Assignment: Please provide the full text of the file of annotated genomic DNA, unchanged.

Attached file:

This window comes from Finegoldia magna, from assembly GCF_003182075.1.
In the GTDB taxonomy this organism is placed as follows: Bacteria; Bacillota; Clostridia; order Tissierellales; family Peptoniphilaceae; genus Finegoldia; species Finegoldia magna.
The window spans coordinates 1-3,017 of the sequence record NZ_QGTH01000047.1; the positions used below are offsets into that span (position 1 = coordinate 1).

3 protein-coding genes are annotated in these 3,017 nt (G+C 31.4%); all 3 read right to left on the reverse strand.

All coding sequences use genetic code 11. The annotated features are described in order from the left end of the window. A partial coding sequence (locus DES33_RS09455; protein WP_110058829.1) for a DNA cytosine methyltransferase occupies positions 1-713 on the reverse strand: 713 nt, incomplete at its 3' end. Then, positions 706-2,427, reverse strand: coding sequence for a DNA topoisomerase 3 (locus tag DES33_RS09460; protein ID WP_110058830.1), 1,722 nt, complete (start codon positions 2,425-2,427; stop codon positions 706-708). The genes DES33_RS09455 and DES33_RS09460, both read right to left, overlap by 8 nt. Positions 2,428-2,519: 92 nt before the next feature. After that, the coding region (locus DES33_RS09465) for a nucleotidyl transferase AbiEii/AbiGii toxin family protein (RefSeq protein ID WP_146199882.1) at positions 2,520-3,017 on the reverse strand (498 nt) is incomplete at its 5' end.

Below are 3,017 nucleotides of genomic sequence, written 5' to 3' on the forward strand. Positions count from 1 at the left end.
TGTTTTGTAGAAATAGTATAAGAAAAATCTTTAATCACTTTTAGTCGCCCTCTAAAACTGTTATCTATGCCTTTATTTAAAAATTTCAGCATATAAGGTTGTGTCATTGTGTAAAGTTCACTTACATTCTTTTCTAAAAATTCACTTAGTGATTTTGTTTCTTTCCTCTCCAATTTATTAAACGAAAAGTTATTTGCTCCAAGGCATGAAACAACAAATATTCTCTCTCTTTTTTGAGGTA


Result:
This window comes from Finegoldia magna, from assembly GCF_003182075.1.
In the GTDB taxonomy this organism is placed as follows: Bacteria; Bacillota; Clostridia; order Tissierellales; family Peptoniphilaceae; genus Finegoldia; species Finegoldia magna.
The window spans coordinates 1-3,017 of the sequence record NZ_QGTH01000047.1; the positions used below are offsets into that span (position 1 = coordinate 1).

3 protein-coding genes are annotated in these 3,017 nt (G+C 31.4%); all 3 read right to left on the reverse strand.

All coding sequences use genetic code 11. The annotated features are described in order from the left end of the window. A partial coding sequence (locus DES33_RS09455; protein WP_110058829.1) for a DNA cytosine methyltransferase occupies positions 1-713 on the reverse strand: 713 nt, incomplete at its 3' end. Then, positions 706-2,427, reverse strand: coding sequence for a DNA topoisomerase 3 (locus tag DES33_RS09460; protein ID WP_110058830.1), 1,722 nt, complete (start codon positions 2,425-2,427; stop codon positions 706-708). The genes DES33_RS09455 and DES33_RS09460, both read right to left, overlap by 8 nt. Positions 2,428-2,519: 92 nt before the next feature. After that, the coding region (locus DES33_RS09465) for a nucleotidyl transferase AbiEii/AbiGii toxin family protein (RefSeq protein ID WP_146199882.1) at positions 2,520-3,017 on the reverse strand (498 nt) is incomplete at its 5' end.

Below are 3,017 nucleotides of genomic sequence, written 5' to 3' on the forward strand. Positions count from 1 at the left end.
TGTTTTGTAGAAATAGTATAAGAAAAATCTTTAATCACTTTTAGTCGCCCTCTAAAACTGTTATCTATGCCTTTATTTAAAAATTTCAGCATATAAGGTTGTGTCATTGTGTAAAGTTCACTTACATTCTTTTCTAAAAATTCACTTAGTGATTTTGTTTCTTTCCTCTCCAATTTATTAAACGAAAAGTTATTTGCTCCAAGGCATGAAACAACAAATATTCTCTCTCTTTTTTGAGGTA